Use (5530) (chraomai from chrao = to lend to) means to make use of, to employ, to make the most of. To behave toward someone in a certain way, in this case with boldness. The present tense speaks of Paul continually employing great boldness in his speech. Ultimately this bold speech is not Paul's strength or power but reflects the strengthening of his inner man by the Holy Spirit (Acts 4:31 = filled with Spirit > speak with boldness).

Great Confidence - Not just confidence but even great confidence. Phillips paraphrases it "We are quite frank." NET Bible translates it "we employ great openness of speech." The New Jerusalem Bible emphasizes boldness in speech rendering it "we can speak with complete fearlessness." Do we as believers really believe we have nothing to conceal but every reason for expressing fearless candor and great freedom in speaking to the lost about the glorious good news in the New Covenant? As alluded to above, one of the "effects" of being filled with the Spirit (Ep 5:18-note) is "altered speech" (Ep 5:19-note) and specifically in the context of our conduct among the lost, boldness in proclamation of the Gospel (Acts 2:4, 4:8 4:31 32 33 Phillip in Acts 6:5 8 10 9:27 28 13:46 14:3 18:26 19:8 Ep 6:19 20-note)

Vincent comments on Paul's bold, open speech noting that

The contrast is with the dissembling (the concealing of facts or intentions under some pretense) with which his adversaries charged him.

Confidence (3954)(parrhesia/parresia from pás = all + rhesis = speech, act of speaking) is literally all speech or speaking all things and thereby conveys the idea of freedom to say all. The basic idea in the word is freedom of speech, when the word flowed freely. It is that attitude of openness that stems from freedom and lack of fear ("shaking" fear - godly, reverential fear is always appropriate) means in essence the freedom to say all.

The Greeks used parrhesia of those who had the right to speak openly in the assembly. Other nuances of parrhesia include speaking with plainness, openness and confidence (Acts 2:29), speaking publicly or in the open (Jn 7:13, 11:54, 18:20) or even something done in public (Jn 7:26, Col 2:15-note)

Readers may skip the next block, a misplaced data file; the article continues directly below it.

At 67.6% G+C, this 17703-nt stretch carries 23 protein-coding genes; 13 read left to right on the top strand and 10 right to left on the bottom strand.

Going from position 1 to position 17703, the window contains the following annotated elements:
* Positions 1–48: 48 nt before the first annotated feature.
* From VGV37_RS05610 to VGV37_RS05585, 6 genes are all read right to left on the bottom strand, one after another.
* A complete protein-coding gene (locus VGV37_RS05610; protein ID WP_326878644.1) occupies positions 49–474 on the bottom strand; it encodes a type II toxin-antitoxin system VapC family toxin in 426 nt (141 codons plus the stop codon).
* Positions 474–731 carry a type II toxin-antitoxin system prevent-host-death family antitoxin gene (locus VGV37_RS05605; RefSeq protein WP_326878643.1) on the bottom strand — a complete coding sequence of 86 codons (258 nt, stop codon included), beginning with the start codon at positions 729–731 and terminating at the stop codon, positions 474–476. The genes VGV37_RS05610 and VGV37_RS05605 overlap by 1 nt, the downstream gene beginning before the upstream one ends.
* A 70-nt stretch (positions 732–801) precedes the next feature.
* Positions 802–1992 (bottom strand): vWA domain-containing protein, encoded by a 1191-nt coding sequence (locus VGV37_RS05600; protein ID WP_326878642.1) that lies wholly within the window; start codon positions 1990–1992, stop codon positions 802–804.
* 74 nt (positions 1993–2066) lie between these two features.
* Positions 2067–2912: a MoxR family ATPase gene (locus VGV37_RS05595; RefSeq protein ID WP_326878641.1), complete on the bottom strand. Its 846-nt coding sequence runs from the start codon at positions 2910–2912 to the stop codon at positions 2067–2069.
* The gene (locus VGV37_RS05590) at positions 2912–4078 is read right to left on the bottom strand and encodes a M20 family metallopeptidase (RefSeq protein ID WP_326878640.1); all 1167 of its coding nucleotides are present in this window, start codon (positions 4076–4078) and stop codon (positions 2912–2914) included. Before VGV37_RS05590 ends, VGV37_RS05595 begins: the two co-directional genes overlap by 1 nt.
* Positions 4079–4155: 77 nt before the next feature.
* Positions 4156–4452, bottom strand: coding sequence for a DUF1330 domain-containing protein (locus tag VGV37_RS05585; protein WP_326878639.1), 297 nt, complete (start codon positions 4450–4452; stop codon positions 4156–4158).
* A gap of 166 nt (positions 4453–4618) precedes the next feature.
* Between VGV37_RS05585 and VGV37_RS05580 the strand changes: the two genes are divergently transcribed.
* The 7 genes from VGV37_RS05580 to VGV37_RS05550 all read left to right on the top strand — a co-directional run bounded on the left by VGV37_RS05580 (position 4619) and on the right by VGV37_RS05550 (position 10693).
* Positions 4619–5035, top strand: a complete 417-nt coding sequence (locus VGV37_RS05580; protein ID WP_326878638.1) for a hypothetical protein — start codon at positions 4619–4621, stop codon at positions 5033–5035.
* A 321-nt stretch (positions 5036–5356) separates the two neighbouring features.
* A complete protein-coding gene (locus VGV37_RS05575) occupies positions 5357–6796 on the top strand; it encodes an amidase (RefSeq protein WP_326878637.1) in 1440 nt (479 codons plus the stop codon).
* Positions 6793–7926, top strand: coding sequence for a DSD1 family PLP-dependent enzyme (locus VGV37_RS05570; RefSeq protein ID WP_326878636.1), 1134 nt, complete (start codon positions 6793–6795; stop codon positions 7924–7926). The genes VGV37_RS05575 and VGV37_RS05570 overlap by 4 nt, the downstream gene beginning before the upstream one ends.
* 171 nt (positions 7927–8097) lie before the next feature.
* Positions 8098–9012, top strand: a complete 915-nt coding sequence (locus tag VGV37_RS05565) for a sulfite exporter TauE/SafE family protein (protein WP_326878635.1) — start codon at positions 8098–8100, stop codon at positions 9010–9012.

Confidence - Boldness. Courage. Fearlessness in the face of danger. A state of mind marked by freedom from uncertainty, diffidence, or embarrassment. A trusting or reliance. An assurance of mind or firm belief in the integrity, stability or veracity of the truth and reality of the superiority and sufficiency and spiritually stabilizing impact in the New Covenant of grace.

John MacArthur says that Paul statement that we use great confidence...

is saying "I am so confident of New Covenant promise by faith in Jesus Christ, I am so confident that it fills the heart with hope that the old covenant never gives, it takes away the despair and the fear and the doubt and it places joy and peace and hope. I am so confident that I am courageous and outspoken and bold and without reluctance and without hesitation no matter what kind of severe reaction I get. I can't hold back, I can't hesitate."...So Paul says the New Covenant gives hope, is permanent, provides righteousness and gives life. (The Glory of the New Covenant Part 5)

Wiersbe...

When you are a part of a ministry of increasing glory, you can be bold in what you say; and Paul did not hide his boldness. Unlike Moses, Paul had nothing to conceal. (Ibid)

Writing to the saints at Thessalonica Paul declared that...

after we (Paul, Silvanus and Timothy - 1Th 1:1-note) had already suffered and been mistreated (hubrizo = insulted, treated injuriously with insolence, even with wicked violence and with reproach) in Philippi, as you know, we had the boldness in our God to speak (Greek = parrhesiazomai = to be frank in their utterances, confident in their spirit and demeanor as they spoke) to you the Gospel of God amid much opposition (agon [English "agony"!] - intense struggle like the intense contest for victory in Olympic games with either physical or nonphysical force and against strong opposition). (1Th 2:2-note)